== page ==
Horn growth but not asymmetry heralds the onset of senescence in male Alpine ibex (Capra ibex)


All correspondence to: A. von Hardenberg. E-mail: achaz.von.hardenberg@usherbrooke.ca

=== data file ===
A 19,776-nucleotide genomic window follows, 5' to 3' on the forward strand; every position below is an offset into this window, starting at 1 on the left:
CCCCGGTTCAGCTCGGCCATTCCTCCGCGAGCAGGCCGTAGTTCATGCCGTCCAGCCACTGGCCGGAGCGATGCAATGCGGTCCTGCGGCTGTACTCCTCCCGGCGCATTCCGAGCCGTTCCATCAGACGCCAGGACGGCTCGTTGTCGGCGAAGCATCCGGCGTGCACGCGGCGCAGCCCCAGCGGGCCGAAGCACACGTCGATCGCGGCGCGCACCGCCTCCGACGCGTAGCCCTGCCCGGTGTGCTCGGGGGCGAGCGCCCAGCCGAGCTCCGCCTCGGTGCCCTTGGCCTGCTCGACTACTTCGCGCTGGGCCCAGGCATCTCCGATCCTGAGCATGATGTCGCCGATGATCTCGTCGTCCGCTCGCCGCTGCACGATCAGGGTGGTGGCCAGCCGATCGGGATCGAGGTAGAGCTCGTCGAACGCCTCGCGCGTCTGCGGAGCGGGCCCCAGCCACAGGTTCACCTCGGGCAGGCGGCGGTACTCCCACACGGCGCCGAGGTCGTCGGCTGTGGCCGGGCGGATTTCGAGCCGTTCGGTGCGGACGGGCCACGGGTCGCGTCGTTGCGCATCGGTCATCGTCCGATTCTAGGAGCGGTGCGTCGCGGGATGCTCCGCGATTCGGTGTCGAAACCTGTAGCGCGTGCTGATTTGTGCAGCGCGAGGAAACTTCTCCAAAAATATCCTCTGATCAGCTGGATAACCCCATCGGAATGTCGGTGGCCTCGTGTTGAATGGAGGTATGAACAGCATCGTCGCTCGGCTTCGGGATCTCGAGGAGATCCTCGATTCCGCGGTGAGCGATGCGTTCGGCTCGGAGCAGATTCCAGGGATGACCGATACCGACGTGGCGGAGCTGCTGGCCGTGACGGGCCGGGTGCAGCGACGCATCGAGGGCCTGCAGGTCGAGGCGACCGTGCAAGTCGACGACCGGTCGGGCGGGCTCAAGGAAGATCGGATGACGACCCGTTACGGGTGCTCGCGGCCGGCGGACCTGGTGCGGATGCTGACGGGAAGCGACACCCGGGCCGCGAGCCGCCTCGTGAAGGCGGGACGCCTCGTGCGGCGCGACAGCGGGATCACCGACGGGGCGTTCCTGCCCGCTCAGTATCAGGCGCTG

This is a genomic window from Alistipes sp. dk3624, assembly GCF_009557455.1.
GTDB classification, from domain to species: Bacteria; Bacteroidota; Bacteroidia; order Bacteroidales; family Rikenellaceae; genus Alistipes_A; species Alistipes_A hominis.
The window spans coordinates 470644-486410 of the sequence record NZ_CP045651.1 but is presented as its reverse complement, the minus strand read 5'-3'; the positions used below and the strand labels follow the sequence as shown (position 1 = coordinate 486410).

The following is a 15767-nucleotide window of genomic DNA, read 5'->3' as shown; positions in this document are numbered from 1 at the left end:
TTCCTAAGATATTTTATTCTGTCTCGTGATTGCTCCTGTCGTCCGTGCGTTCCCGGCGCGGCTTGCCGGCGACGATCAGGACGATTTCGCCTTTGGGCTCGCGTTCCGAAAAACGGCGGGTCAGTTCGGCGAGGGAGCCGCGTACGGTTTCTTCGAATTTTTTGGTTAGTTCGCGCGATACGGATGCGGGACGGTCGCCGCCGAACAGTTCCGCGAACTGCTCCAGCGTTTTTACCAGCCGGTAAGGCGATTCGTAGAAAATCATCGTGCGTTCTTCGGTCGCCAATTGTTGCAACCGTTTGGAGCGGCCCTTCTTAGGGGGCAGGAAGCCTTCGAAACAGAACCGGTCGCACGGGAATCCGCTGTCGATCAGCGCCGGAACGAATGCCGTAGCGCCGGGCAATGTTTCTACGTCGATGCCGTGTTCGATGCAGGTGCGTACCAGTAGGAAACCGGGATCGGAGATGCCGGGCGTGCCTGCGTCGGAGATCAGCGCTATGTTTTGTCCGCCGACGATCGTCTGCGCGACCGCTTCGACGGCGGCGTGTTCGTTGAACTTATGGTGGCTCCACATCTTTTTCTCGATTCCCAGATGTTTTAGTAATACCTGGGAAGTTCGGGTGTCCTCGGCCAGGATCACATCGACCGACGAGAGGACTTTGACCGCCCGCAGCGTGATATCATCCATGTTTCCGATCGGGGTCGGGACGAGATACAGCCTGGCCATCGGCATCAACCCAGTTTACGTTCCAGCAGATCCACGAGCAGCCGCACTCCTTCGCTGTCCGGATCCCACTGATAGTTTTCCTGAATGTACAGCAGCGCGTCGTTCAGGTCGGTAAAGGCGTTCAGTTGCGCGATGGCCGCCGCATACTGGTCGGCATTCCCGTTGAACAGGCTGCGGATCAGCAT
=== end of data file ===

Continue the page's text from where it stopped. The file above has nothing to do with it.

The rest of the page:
Senescence can be defined as accelerating phenotypic deterioration with old age. For traits that grow throughout life, such as the horns of some ungulates, senescence may be expressed as a decrease in annual growth rates, or an increase in asymmetry, in the years preceding death. Age-specific yearly horn-growth segments of 378 male Alpine ibex Capra ibex L. that died from natural causes were analysed in the Gran Paradiso National Park (Italian Alps). Horn annuli displayed fluctuating asymmetry. The hypothesis that asymmetry and size of the annuli of the horns could predict annual survival probability was tested. It was found that between 5 and 11 years of age, male ibex that grew shorter annuli than the average for the population had a greater probability of mortality over the following years than those with greater rates of horn growth. Horn asymmetry and mortality rates were not significantly correlated. Annulus size, reflecting the onset of senescence, seemed to be a better indicator of individual quality than annulus asymmetry.